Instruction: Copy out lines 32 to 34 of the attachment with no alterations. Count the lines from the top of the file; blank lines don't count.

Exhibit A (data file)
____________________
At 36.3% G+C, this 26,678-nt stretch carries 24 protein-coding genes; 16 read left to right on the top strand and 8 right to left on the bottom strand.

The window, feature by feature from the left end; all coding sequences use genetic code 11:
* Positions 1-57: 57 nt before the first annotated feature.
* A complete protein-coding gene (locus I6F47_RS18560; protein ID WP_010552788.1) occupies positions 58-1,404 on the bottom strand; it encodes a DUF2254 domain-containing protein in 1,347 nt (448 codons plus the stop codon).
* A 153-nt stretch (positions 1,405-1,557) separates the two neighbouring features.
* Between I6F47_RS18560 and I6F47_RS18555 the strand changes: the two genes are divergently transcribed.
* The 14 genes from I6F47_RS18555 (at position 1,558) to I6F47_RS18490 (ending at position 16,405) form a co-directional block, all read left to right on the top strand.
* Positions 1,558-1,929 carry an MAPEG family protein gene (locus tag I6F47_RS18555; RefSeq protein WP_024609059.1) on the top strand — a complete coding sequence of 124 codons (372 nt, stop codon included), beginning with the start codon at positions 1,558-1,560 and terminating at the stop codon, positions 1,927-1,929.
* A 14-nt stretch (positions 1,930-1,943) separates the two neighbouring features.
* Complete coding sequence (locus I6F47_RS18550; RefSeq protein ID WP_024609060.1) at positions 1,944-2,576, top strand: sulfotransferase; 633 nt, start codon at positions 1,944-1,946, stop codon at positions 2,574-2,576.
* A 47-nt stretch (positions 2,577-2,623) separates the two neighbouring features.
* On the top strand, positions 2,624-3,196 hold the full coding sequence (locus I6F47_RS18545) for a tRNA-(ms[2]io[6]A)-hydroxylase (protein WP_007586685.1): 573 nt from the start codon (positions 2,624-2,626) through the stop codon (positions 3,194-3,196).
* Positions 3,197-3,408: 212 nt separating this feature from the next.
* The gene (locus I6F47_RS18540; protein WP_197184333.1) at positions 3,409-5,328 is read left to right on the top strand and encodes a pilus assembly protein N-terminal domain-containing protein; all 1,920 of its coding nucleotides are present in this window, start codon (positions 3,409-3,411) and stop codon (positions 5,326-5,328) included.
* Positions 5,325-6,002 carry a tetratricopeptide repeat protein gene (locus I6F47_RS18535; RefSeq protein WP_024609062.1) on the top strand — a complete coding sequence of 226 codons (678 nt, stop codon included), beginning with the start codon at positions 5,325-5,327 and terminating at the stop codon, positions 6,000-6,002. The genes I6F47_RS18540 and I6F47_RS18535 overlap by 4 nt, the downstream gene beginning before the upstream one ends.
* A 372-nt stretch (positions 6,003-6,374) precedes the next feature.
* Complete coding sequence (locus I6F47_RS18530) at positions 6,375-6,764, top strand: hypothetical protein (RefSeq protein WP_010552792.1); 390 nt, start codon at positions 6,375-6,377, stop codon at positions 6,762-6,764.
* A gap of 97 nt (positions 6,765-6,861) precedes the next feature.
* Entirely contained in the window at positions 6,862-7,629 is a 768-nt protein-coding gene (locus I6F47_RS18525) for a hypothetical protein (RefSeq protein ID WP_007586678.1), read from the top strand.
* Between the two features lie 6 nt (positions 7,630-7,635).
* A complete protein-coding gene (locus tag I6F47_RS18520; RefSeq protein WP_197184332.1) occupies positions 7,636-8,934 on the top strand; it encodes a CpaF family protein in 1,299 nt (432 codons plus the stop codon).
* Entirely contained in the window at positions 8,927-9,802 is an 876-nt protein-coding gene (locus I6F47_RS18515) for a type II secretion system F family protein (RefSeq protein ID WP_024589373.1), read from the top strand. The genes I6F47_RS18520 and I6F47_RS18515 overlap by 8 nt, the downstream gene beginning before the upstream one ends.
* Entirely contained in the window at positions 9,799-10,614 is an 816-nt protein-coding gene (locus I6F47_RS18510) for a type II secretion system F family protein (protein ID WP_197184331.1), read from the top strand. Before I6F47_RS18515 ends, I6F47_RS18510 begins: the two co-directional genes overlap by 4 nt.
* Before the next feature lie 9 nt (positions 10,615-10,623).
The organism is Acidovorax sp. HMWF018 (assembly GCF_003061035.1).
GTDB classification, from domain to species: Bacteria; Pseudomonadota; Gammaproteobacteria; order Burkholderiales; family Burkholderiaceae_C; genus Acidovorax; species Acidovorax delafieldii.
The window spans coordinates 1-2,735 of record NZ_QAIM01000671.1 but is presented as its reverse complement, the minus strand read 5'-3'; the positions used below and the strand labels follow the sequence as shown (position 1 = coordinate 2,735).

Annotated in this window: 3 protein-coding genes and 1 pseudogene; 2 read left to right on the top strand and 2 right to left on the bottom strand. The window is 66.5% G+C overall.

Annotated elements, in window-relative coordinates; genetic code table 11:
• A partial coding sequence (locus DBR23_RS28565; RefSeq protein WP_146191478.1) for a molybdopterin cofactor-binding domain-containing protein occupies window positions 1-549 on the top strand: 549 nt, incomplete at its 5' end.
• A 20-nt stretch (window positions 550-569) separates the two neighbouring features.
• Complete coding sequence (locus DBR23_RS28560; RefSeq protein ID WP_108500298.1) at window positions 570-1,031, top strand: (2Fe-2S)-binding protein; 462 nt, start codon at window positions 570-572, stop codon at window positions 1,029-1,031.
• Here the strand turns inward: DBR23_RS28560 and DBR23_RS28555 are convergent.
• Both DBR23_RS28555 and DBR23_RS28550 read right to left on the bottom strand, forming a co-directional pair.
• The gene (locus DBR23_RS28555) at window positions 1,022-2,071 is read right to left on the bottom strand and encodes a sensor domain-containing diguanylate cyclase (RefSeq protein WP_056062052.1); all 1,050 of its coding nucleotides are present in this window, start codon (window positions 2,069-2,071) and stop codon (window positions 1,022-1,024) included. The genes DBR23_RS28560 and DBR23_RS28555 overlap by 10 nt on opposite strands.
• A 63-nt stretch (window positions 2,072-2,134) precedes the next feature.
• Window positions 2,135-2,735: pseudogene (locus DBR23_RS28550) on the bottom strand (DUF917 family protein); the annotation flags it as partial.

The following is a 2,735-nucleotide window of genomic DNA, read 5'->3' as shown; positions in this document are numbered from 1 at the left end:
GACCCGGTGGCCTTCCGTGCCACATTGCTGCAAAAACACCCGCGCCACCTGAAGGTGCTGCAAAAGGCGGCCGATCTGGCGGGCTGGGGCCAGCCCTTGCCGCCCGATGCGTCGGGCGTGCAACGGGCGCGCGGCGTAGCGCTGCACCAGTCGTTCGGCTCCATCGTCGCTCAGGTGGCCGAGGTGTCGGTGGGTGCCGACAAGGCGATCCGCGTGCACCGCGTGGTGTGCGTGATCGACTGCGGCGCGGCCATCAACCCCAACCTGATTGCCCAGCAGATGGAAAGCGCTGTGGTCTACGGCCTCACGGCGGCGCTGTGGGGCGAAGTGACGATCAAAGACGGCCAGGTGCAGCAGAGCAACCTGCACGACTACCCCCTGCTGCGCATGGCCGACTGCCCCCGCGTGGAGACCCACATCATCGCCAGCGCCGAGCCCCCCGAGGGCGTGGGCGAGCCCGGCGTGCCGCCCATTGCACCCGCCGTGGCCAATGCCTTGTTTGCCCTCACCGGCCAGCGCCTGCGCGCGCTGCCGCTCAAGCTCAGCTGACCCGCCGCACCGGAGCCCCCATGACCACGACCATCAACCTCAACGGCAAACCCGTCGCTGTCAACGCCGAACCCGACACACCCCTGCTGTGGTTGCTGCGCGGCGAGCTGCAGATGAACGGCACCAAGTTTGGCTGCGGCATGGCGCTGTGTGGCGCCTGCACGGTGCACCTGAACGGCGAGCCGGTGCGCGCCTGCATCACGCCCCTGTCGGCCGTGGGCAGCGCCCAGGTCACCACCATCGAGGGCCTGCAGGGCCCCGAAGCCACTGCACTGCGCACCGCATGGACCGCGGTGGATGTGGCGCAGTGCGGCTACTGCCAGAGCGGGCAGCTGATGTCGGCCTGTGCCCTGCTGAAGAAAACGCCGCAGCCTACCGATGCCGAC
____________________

• Complete coding sequence (locus DBR23_RS28560; RefSeq protein ID WP_108500298.1) at window positions 570-1,031, top strand: (2Fe-2S)-binding protein; 462 nt, start codon at window positions 570-572, stop codon at window positions 1,029-1,031.
• Here the strand turns inward: DBR23_RS28560 and DBR23_RS28555 are convergent.
• Both DBR23_RS28555 and DBR23_RS28550 read right to left on the bottom strand, forming a co-directional pair.